Thursday, February 5th, 2015

What is the MTA Reinventing, Anyway? by Alon Levy

[ Alon Levy’s Pedestrian Observations site is a great look at public transit for those seriously interested in the subject. He’s lived in many countries and has studied systems around the world, bringing a global perspective to local projects. And he takes an analytical, “good government” approach of proposing systems that both produce high value and are cost effective. Here’s his take on what’s need at the New York MTA – Aaron. ]

In the last few years New York’s MTA has gone through multiple cycles in which a new head talks of far-reaching reform, while only small incremental steps are taken. The latest is the MTA Transportation Reinvention Commission, which has just released a report detailing all the way the MTA could move forward. Capital New York has covered it and hosts the report in three parts. Despite the florid rhetoric of reinvention, the proposals contained in the report are small-scale, such as reducing waste heat in the tunnels and at the stations on PDF-pp. 43-44 of the first part. At first glance they seem interesting; they are also very far from the reinvention the MTA both needs and claims to be engaging in.

Construction costs are not addressed in the report. On PDF-p. 53 of the first part, it talks about the far-reaching suburban Grand Paris Express project for providing suburb-to-suburb rapid transit. It says nothing of the fact that this 200-km project is scheduled to cost about 27 billion euros in what appears to be today’s money, which is not much more than $150 million per km, about a tenth as much as New York’s subway construction. (Grand Paris Express is either mostly or fully underground, I am not sure.) The worst problem for transit in the New York area is that its construction costs are an order of magnitude too high, but this is not addressed in the report.

Instead of tackling this question, the report prefers to dwell on how to raise money. As is increasingly common in American cities, it proposes creative funding streams, on the last page of the first part and the first six pages of the second part: congestion pricing, cap-and-trade, parking fees, a development fund, value capture. With the exception of congestion pricing, an externality tax for which it makes sense for revenues to go to mitigation of congestion via alternative transportation, all of these suffer from the same problem: they are opaque and narrowly targeted, which turns them into slush funds for power brokers. It’s the same problem as the use of cap-and-trade in California.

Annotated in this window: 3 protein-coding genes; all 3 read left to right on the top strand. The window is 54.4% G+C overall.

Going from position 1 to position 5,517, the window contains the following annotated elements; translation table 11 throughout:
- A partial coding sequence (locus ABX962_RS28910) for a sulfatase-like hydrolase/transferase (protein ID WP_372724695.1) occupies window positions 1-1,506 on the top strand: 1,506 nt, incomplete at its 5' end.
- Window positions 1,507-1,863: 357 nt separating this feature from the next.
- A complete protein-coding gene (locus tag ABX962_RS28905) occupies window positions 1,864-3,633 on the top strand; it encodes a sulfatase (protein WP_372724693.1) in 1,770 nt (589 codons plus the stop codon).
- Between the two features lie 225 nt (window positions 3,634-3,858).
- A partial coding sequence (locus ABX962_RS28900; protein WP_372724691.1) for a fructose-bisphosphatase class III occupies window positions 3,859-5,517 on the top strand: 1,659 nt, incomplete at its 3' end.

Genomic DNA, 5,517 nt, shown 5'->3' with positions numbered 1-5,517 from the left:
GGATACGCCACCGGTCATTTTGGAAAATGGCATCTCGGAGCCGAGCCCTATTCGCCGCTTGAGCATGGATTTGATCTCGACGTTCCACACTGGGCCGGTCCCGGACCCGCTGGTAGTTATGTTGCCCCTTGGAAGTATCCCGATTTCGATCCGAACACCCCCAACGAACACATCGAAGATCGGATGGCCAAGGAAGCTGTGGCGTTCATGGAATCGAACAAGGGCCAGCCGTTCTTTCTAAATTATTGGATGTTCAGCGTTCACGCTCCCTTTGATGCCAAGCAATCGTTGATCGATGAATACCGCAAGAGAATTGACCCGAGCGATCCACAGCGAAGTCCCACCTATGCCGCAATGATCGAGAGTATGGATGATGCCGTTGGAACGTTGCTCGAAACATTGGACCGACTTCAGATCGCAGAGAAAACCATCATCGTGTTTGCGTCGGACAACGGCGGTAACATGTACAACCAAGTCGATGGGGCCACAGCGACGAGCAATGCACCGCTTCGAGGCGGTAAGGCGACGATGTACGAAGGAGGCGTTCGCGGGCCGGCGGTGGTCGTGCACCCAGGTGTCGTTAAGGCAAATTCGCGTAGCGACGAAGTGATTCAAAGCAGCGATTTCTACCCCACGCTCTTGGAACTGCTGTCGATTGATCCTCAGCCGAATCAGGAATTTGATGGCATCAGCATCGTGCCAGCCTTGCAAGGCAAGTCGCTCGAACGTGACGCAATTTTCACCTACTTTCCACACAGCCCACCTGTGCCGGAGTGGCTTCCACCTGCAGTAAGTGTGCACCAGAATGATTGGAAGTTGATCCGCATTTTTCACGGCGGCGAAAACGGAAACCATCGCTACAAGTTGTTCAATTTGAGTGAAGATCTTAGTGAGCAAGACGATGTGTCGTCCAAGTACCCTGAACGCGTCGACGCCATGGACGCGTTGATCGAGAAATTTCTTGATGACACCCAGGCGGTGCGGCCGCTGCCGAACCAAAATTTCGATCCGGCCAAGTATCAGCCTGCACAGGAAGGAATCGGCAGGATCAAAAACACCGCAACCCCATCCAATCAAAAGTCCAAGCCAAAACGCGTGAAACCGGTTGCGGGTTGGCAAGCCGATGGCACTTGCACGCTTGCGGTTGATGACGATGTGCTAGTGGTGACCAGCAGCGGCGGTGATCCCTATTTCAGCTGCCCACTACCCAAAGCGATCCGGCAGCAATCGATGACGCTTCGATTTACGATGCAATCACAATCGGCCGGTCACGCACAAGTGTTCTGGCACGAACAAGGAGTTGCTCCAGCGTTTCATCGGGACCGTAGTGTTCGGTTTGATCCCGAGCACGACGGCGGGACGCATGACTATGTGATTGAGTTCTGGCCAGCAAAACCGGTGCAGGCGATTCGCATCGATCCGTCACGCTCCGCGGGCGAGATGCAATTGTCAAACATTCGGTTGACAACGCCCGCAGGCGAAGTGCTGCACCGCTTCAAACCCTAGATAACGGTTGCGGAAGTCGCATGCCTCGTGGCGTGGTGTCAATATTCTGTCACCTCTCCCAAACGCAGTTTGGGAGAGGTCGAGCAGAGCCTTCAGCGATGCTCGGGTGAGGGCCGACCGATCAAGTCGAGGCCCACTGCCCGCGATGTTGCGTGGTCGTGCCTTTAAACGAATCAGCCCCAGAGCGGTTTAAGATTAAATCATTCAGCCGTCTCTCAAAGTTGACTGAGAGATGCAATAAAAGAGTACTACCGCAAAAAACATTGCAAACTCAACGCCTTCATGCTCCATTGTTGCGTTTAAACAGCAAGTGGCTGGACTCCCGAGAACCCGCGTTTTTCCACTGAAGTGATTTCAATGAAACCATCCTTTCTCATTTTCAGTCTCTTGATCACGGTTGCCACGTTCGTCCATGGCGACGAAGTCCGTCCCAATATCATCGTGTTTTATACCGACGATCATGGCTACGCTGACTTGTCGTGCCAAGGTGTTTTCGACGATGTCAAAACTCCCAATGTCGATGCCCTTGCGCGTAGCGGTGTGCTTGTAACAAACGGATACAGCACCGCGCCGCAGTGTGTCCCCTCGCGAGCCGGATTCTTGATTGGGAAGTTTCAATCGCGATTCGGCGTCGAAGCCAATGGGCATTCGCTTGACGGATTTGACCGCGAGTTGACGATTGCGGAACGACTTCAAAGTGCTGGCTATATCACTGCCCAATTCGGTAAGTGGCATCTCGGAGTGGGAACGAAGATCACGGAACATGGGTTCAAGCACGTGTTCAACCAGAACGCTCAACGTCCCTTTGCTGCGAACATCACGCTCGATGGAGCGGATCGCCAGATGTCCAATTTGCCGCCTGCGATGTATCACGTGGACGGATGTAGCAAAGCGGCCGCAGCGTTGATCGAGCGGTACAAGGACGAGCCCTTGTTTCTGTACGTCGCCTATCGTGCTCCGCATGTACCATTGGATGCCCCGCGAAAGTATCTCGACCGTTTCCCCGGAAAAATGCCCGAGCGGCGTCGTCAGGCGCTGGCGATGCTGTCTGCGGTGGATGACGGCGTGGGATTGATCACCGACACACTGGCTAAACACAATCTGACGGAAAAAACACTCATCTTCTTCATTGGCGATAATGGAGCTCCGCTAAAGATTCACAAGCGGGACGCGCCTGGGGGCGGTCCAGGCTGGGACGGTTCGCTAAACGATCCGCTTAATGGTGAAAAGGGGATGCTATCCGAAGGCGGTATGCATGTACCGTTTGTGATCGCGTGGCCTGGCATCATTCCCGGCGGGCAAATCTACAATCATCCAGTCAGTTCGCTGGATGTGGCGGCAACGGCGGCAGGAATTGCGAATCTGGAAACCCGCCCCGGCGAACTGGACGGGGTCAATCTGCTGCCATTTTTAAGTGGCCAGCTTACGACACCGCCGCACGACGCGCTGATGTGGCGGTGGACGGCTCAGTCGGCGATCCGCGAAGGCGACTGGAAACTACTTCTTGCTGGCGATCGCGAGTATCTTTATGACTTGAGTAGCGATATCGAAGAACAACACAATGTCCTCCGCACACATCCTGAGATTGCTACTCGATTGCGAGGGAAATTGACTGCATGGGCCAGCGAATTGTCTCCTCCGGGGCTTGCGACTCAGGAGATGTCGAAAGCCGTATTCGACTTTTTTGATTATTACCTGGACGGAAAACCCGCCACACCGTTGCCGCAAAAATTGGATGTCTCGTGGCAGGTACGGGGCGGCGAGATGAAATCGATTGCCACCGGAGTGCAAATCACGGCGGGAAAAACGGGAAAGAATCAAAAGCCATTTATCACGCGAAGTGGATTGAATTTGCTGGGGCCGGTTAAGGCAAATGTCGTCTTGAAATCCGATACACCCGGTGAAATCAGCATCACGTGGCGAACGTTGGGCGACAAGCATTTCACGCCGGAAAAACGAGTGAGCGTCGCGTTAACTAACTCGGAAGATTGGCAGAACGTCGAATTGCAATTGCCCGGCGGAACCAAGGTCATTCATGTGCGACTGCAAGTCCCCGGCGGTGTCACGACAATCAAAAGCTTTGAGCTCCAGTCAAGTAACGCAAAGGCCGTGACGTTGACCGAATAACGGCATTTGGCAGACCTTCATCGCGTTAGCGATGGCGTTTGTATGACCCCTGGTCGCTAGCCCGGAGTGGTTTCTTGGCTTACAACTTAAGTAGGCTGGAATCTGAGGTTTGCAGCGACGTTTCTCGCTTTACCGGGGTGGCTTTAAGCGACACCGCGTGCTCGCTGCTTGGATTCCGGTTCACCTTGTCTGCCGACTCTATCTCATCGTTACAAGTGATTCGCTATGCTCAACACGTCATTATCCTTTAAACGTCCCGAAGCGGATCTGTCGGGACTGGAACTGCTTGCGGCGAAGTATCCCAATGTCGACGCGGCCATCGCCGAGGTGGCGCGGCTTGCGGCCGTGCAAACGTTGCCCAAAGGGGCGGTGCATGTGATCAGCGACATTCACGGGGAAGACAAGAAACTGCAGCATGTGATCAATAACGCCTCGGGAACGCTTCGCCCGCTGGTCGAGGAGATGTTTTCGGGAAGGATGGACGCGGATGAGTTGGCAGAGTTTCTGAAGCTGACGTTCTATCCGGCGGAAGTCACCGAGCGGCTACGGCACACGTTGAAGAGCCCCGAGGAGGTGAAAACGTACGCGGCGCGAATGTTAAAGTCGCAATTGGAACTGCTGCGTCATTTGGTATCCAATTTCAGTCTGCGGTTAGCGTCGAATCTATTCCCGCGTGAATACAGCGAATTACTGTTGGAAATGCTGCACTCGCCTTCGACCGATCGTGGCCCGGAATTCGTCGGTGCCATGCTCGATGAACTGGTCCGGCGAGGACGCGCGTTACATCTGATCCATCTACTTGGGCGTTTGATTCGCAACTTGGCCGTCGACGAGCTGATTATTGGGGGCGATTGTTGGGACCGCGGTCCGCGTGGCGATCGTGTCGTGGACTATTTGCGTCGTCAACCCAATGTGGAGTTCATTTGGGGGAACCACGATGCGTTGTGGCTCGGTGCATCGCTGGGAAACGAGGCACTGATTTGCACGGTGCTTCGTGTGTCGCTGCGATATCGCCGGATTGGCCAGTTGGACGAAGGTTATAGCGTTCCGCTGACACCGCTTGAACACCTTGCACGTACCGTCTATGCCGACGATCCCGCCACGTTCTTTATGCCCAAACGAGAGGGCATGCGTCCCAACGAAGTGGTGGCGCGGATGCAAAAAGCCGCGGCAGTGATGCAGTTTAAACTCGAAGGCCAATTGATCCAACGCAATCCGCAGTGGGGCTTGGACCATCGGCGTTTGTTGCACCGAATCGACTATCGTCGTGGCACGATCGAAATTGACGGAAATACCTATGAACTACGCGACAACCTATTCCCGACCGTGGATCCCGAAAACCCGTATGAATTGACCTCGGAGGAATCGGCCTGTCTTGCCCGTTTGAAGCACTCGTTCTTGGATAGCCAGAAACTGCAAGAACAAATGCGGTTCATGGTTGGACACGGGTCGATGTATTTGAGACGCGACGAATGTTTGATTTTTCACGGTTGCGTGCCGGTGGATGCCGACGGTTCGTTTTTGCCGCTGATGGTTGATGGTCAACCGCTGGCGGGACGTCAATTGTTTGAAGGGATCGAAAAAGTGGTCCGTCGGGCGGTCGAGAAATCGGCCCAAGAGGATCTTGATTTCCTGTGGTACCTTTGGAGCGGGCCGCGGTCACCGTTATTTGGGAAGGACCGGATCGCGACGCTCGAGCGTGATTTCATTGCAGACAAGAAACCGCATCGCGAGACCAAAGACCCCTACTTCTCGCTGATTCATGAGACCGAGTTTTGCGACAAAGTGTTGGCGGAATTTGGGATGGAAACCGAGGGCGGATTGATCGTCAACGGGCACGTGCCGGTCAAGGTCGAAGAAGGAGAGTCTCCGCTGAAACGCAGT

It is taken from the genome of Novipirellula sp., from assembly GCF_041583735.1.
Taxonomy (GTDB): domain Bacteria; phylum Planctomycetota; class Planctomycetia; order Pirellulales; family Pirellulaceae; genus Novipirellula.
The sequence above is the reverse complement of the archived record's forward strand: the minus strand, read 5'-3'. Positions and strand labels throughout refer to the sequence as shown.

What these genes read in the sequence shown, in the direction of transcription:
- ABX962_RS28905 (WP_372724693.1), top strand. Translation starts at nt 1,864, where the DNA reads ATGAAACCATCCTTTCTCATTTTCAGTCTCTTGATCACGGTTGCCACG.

One of the most fundamental inventions of modern government is the broad-based tax, on income or consumption. Premodern governments funded themselves out of tariffs and dedicated taxes on specific activities (as do third-world governments today), and this created a lot of economic distortion, since not all activities were equally taxed, and politically powerful actors could influence the system to not tax them. The transparent broad-based tax, deeded to general revenue through a democratic process, has to be spent efficiently, because there are many government departments that are looking for more money and have to argue why they should get it. Moreover, the tax affects nearly all voters, so that cutting the tax is another option the spending programs must compete with. The dedicated fund does neither. If the broad-based tax is the equivalent of market competition, a system of dedicated funds for various government programs is the equivalent of a cartel that divides the market into zones, with each cartel member enjoying a local monopoly. In this way there’s a difference between the hodgepodge of taxes the MTA levies and wants to levy and Ile-de-France’s dedicated 1.4-2.6% payroll tax: the payroll tax directly affects all Francilien workers and employers, and were it wasted, a right-wing liberal politician could win accolades by proposing to cut it, the way New York Republicans are attacking the smaller payroll tax used to fund the MTA.

The proposals of where to spend the money to be raised so opaquely are problematic as well. There is a set of reforms, based on best practices in Continental Europe and Japan, that every urban transit system in the first world should pursue, including in their original countries, where often only some of those aspects happen. These include proof-of-payment fare collection on buses, commuter trains, and all but the busiest subway systems; all-door boarding on buses; mode-neutral fares with free transfers; signal priority and bus lanes on all major bus routes, with physically separated lanes in the most congested parts; a coherent frequent bus network, and high off-peak frequency on all trains; and through-service on commuter rail lines that can be joined to create a coherent S-Bahn or RER system. As far as I can tell, the report ignores all of these, with the exception of the vague sentence, “outfitting local bus routes with SBS features,” which features are unspecified. Instead, new buzzwords like resiliency and redundancy appear throughout the report. Redundancy in particular is a substitute for reliability: the world’s busiest train lines are generally not redundant: if they have parallel alternatives those are relief lines or slower options, and a shutdown would result in a major disruption. Amtrak, too, looks for redundancy, even as the busiest intercity rail line in the world, the Tokaido Shinkansen, has no redundancy, and is only about to get some in the next few decades as JR Central builds the Chuo Shinkansen for relief and for higher speeds.